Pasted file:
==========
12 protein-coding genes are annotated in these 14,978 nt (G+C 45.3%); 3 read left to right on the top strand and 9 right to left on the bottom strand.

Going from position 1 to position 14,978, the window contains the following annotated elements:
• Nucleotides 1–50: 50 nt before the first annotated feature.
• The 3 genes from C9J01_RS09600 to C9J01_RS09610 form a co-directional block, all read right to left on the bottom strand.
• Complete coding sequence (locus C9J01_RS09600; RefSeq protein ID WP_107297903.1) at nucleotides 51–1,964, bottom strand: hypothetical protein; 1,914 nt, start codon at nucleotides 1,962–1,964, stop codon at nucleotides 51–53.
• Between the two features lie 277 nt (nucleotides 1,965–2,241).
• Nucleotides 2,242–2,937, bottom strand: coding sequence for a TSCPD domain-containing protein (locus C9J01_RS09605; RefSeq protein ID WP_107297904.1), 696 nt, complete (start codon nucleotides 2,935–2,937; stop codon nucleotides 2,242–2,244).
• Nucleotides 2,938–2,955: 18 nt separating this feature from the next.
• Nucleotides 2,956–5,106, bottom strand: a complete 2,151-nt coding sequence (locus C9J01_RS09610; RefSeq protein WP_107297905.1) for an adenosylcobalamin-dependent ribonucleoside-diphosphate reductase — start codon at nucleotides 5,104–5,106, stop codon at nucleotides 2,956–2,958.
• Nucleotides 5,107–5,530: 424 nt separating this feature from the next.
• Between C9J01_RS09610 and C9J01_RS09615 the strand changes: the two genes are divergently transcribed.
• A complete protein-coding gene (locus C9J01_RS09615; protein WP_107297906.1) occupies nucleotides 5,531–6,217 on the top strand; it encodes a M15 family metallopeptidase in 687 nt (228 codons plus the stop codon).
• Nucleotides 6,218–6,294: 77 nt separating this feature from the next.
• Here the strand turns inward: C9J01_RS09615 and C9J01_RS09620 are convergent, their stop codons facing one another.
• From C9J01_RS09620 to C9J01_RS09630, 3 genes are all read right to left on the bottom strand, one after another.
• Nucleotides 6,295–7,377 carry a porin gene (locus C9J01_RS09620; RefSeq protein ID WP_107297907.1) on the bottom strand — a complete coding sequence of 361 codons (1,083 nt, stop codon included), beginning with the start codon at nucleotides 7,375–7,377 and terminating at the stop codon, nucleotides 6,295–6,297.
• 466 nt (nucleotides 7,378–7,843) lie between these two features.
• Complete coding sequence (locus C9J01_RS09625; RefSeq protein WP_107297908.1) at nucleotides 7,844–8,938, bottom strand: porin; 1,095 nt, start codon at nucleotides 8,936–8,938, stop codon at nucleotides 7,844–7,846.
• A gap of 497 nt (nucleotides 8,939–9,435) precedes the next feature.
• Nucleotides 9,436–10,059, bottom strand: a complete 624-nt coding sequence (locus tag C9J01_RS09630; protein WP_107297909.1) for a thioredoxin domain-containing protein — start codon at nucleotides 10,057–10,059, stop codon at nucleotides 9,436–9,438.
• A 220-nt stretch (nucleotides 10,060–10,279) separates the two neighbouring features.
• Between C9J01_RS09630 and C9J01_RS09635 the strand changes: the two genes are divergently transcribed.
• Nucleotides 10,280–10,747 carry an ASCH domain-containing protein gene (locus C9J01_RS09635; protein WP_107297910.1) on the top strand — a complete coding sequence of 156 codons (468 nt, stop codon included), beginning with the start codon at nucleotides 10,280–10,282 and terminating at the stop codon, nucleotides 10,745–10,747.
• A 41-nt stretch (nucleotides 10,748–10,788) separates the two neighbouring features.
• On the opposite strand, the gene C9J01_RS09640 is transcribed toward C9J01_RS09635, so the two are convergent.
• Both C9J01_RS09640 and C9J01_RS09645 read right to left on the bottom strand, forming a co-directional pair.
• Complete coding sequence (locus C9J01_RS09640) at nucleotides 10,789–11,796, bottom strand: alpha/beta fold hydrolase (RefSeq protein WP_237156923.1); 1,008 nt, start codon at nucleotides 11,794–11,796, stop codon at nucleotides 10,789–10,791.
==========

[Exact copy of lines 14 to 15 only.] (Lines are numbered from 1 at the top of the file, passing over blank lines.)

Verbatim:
• Here the strand turns inward: C9J01_RS09615 and C9J01_RS09620 are convergent, their stop codons facing one another.
• From C9J01_RS09620 to C9J01_RS09630, 3 genes are all read right to left on the bottom strand, one after another.